Enjoy summer's fresh vegetables with these reader recipes featuring tomatoes, peppers, sweet corn and zucchini.
We've also included more recipe ideas and tips for preparing and freezing your fresh-from-the-garden veggies.
Spaghetti with Fresh Tomatoes
With the delectable combination of basil, tomatoes and mozzarella, this warm pasta medley makes a wonderful meatless side or main course. From Avon Lake, Ohio, Sandy Jenkins writes, "It's such a great way to use fresh tomatoes from your garden."
Stir-Fried Veggies With Pasta
"We never feel like we're missing out on meat when this super supper is on the table," says Tracy Holaday of Muncie, Indiana.
Sweet Corn 'n' Peppers
Peppers add punch to this mouth-watering grilled sweet corn that's recommended by Grace Camp of Owingsville, Kentucky.
Roasted Pepper Ravioli Bake
"I serve this casserole with a green salad and homemade Italian herb bread," says Carol Poindexter of Norridge, Illinois.
Herbed Potatoes and Veggies
"I came up with this family favorite when I needed to use up leftover baked potatoes and extra produce from our garden," explains Jenelle Parks of Hayfield, Minnesota. "It's a great-tasting side dish."
Spicy Zucchini Quesadillas
For milder quesadillas, use Monterey Jack instead of pepper Jack cheese in this recipe from Linda Taylor of Lenexa, Kansas. If you want them spicier, add some red pepper flakes or chopped jalapenos.
Summer Veggie Tips
- For a church cookout, I volunteered to bring corn on the cob, hot and ready to eat. We boiled the corn just before leaving for the party, then wrapped each ear in heavy-duty aluminum foil and stacked them in a thermal chest. It worked great—the corn was still hot when folks went back for seconds.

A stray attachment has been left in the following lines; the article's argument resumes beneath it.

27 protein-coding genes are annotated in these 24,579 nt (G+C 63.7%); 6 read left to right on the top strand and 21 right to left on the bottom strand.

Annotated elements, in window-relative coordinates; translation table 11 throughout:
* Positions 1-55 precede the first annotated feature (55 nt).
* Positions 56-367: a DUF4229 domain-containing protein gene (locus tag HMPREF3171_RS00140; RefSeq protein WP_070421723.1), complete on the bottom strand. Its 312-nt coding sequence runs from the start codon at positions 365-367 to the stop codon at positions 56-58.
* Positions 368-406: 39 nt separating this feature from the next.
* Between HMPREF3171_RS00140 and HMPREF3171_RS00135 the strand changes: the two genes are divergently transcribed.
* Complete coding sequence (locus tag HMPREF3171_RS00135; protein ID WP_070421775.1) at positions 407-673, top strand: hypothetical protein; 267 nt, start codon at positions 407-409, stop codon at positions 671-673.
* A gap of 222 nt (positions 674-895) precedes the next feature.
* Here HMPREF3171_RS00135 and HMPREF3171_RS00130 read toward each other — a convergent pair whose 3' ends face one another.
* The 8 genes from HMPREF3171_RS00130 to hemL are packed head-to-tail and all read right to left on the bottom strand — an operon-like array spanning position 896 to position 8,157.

—Ann M., Lynchburg, Virginia
- I often make a summer squash bake for brunch. I add some chopped peppers for variety and extra color and to spark the flavor of the zucchini and crookneck squash. Try jalapeno, sweet red or green pepper, depending on your taste preferences.
—Margery S., Ashland, Oregon
- Stuffed peppers are my specialty for fall potlucks. So, in the summer, when peppers are abundant, I freeze them. To prepare the peppers for freezing, wash well; remove seeds and stem. Blanch for 3 minutes; drain well and freeze on a waxed paper-lined cookie sheet. Once frozen, place them in plastic freezer bags and enjoy them all fall and winter long.
—Ruth J., Albuquerque, New Mexico
- Every summer, I grate zucchini and freeze it for use in quick breads later. Whenever I make vegetable soup, I always stir in a package of that zucchini. It cooks right in, adding flavor and nutrition.
—Helen S., Flint, Michigan
- A bit of shredded zucchini added to a boxed brownie mix makes extra moist and tasty brownies.
—Kathy W., Gansevoort, New York
It's usually not necessary to remove the seeds from tomatoes before using them. But for some recipes, seeding the tomatoes can improve the dish's appearance or eliminate excess moisture.
For example, it's not important to seed tomatoes when preparing a tossed salad. But it's nice to remove the seeds when making creamy tomato soup to ensure a smooth texture. And using seeded tomatoes when assembling a casserole can prevent it from becoming watery.
To remove the seeds from a tomato, cut it in half horizontally and remove the stem. Holding a tomato half over a bowl or sink, scrape out seeds with a small spoon or squeeze the tomato to force out the seeds. Then slice or diced as directed in the recipe.